It’s kind of odd to come out of hiding to post about a topic like this.
I’m hearing from some brothers that there have been gullible readers to this blog over the years. I would have thought it was obvious from the context of the posts, but the various posts made on this blog throughout the years that have appeared on APRIL FIRST are all satire. None of them are true. Read them and chuckle but please do not complain to your friendly OA National Committee members, Scout Executives, lodge advisers, or official website administrators about the “changes” that are “announced” in them.
Be aware, please, that in the grand scheme of the National Order of the Arrow, I am a nobody. The BSA and the OA have established methods and procedures for announcing changes to the program. They will be published in official publications such as the OA National Bulletin, appear on the official OA website, be unveiled at national events, or be communicated through your Scout Executive. They will never be announced on someone’s personal blog!
The Order of the Arrow is a brotherhood of cheerful service. These April Fool’s posts are no more true than the old tales of the Vigil Lottery or the August Merit Badge Special. I offer my apologies to you if these changes caused you grief, but please be more skeptical about “announcements” that appear here on April First. They’re not true.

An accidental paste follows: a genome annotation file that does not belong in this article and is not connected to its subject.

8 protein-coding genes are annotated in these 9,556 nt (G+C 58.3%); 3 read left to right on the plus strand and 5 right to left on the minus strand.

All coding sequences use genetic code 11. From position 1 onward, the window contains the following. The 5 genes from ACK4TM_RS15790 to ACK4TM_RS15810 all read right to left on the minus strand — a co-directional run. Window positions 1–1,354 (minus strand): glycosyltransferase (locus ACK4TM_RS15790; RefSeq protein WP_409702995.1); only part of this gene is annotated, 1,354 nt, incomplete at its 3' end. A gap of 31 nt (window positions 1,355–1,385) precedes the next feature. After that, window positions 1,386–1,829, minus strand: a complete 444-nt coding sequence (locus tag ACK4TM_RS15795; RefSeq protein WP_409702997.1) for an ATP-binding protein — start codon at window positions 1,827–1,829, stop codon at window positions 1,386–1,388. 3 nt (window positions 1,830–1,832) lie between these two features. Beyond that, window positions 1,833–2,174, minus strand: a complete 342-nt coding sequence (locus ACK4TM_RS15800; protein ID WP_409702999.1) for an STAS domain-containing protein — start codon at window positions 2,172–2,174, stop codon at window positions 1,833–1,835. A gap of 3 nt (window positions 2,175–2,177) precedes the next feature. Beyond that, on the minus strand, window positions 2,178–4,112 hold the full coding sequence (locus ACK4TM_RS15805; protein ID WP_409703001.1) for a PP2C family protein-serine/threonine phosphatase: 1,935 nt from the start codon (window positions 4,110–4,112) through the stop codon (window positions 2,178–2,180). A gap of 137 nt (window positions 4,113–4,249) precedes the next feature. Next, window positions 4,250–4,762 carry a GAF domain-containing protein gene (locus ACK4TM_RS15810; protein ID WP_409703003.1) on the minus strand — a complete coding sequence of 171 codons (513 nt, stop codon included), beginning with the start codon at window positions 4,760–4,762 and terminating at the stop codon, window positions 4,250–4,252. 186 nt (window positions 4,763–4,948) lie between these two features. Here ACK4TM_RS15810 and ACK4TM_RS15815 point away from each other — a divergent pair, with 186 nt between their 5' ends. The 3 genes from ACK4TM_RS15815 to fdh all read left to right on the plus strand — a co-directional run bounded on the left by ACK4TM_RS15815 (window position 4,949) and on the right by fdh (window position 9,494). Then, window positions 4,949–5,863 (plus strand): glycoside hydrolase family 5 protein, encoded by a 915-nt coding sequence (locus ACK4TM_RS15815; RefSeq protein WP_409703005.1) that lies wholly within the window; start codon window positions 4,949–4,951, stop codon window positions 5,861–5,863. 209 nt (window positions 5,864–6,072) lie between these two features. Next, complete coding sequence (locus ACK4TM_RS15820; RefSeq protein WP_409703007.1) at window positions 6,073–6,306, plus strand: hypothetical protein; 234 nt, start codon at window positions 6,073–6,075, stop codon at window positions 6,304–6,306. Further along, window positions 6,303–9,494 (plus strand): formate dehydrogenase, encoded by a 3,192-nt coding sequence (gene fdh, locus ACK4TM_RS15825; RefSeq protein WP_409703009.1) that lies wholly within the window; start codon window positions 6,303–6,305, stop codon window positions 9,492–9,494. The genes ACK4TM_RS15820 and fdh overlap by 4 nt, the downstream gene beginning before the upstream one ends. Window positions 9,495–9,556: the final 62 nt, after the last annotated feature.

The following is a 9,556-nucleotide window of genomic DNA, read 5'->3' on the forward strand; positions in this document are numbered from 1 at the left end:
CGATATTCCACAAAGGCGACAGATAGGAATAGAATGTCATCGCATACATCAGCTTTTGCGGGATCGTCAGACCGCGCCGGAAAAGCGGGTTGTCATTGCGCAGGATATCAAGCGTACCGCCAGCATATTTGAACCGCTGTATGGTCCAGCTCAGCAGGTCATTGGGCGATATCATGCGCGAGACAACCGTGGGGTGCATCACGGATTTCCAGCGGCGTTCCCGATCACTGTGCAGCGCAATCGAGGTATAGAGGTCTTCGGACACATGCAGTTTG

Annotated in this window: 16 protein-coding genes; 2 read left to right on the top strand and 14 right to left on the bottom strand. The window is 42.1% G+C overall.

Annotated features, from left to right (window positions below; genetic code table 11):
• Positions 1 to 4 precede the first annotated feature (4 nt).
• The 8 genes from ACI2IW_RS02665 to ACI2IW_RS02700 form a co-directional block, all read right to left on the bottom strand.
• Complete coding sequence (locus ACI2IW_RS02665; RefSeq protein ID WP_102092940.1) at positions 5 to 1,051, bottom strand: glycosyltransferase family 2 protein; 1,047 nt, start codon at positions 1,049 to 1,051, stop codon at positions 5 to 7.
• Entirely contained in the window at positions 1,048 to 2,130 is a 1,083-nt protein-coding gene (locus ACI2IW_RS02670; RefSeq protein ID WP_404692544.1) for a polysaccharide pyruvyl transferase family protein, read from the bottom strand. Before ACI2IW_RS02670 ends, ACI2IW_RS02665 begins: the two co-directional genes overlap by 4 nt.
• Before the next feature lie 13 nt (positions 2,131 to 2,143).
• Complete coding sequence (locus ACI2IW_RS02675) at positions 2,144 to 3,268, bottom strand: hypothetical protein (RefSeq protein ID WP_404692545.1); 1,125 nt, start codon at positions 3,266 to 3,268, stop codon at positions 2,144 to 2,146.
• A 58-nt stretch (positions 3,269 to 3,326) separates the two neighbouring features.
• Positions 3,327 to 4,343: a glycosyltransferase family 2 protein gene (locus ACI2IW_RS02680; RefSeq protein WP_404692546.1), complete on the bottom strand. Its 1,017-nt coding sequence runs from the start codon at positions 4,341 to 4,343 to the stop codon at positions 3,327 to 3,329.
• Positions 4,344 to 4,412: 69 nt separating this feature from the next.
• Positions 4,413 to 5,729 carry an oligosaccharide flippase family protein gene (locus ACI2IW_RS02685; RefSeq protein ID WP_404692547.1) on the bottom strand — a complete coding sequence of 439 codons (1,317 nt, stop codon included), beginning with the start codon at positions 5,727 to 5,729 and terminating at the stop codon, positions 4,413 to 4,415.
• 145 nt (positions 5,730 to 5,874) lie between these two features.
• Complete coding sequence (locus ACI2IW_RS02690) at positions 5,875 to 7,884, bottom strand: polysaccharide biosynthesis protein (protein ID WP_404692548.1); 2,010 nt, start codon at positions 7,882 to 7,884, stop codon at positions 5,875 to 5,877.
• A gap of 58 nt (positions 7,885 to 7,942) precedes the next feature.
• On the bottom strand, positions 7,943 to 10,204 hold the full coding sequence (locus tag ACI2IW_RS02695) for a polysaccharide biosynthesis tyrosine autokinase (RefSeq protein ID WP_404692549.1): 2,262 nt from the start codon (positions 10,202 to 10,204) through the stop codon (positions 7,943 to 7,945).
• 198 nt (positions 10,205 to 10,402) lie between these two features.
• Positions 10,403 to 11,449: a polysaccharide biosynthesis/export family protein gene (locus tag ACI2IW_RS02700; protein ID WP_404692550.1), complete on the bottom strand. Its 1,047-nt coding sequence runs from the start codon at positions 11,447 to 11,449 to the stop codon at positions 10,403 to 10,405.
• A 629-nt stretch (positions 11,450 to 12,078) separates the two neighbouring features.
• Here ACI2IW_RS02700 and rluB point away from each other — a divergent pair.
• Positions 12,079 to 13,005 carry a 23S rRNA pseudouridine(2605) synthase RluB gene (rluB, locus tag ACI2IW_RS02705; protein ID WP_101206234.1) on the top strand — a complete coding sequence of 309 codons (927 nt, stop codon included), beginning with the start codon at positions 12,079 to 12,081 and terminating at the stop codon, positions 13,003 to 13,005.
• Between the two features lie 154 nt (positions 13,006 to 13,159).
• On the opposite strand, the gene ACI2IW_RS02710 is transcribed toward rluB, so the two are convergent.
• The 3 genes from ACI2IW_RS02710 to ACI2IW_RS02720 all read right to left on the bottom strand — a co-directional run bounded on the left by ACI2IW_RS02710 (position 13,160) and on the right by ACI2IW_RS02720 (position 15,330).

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The second nonabsolute number is the given time of arrival, which is now known to be one of the most bizarre of mathematical concepts, a recipriversexcluson, a number whose existence can only be defined as being anything other than itself. In other words, the given time of arrival is the one moment of time at which it is impossible that any member of the party will arrive. Recipriversexclusons now play a vital part in many branches of math, including statistics and accountancy and also form the basic equations used to engineer the Somebody Else's Problem field.
The third and most mysterious piece of nonabsoluteness of all lies in the relationship between the number of items on the bill, the cost of each item, the number of people at the table and what they are each prepared to pay for. (The number of people who have actually brought any money is only a subphenomenon of this field.)"